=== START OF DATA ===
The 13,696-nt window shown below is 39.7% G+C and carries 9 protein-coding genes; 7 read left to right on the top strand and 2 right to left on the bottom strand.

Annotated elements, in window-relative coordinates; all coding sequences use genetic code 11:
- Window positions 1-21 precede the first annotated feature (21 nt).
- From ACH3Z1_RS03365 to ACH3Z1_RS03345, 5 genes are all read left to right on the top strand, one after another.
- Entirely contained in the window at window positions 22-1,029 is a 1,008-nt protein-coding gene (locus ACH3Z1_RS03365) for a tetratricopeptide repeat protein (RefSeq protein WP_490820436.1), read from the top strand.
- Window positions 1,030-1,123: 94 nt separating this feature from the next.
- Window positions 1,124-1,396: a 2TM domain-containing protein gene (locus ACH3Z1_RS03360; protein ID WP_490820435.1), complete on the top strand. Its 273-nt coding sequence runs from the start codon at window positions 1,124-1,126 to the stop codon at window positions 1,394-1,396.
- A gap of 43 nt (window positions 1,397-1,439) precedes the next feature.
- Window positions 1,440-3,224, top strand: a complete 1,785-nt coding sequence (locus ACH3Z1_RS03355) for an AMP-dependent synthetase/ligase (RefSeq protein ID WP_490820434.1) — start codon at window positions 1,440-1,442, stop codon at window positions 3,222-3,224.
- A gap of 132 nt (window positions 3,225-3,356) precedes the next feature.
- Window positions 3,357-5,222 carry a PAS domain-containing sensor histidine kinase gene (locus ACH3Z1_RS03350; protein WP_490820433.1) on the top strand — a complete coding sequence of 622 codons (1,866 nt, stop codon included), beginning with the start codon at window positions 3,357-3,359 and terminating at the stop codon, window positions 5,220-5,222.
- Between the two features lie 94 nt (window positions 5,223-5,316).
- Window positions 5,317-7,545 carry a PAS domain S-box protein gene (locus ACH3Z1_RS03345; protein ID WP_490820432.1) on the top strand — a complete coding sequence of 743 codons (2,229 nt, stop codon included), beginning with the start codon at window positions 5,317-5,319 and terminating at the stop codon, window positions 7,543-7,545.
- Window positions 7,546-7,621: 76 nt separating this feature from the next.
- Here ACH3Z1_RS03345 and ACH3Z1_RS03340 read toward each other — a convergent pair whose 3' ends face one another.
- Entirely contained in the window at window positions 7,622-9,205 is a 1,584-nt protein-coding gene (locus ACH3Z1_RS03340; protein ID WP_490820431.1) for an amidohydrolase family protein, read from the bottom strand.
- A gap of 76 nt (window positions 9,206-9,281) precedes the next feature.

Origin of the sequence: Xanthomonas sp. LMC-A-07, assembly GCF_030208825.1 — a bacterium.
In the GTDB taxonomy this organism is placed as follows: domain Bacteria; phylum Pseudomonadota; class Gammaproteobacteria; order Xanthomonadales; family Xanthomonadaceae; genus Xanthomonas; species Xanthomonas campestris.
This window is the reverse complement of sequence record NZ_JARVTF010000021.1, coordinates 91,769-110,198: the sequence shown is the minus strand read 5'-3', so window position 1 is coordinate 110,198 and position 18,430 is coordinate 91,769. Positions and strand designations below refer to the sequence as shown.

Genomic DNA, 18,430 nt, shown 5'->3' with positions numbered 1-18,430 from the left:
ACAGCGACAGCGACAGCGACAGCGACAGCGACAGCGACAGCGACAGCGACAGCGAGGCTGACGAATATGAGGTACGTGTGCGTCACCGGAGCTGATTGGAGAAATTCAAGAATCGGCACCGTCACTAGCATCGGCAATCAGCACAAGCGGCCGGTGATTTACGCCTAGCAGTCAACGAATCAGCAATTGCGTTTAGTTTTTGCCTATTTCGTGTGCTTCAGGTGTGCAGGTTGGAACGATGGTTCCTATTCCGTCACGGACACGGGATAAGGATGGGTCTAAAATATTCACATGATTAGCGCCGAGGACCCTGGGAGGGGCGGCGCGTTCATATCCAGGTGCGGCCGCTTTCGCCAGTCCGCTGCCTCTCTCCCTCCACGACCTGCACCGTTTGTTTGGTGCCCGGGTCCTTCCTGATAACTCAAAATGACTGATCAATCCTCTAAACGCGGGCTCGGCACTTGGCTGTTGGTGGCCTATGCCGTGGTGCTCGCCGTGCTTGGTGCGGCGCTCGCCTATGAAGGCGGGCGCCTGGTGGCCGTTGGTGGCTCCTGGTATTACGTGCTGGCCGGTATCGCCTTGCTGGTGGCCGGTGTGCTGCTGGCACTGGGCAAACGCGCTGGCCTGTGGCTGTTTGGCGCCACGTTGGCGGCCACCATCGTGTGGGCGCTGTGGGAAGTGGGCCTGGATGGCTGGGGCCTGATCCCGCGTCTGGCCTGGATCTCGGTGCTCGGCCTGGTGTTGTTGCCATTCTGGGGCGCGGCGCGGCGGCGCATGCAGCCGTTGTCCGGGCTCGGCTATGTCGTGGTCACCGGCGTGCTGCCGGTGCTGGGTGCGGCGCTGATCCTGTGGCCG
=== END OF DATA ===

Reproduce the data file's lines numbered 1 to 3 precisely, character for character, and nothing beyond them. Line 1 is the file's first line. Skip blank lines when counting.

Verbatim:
The 13,696-nt window shown below is 39.7% G+C and carries 9 protein-coding genes; 7 read left to right on the top strand and 2 right to left on the bottom strand.

Annotated elements, in window-relative coordinates; all coding sequences use genetic code 11:
- Window positions 1-21 precede the first annotated feature (21 nt).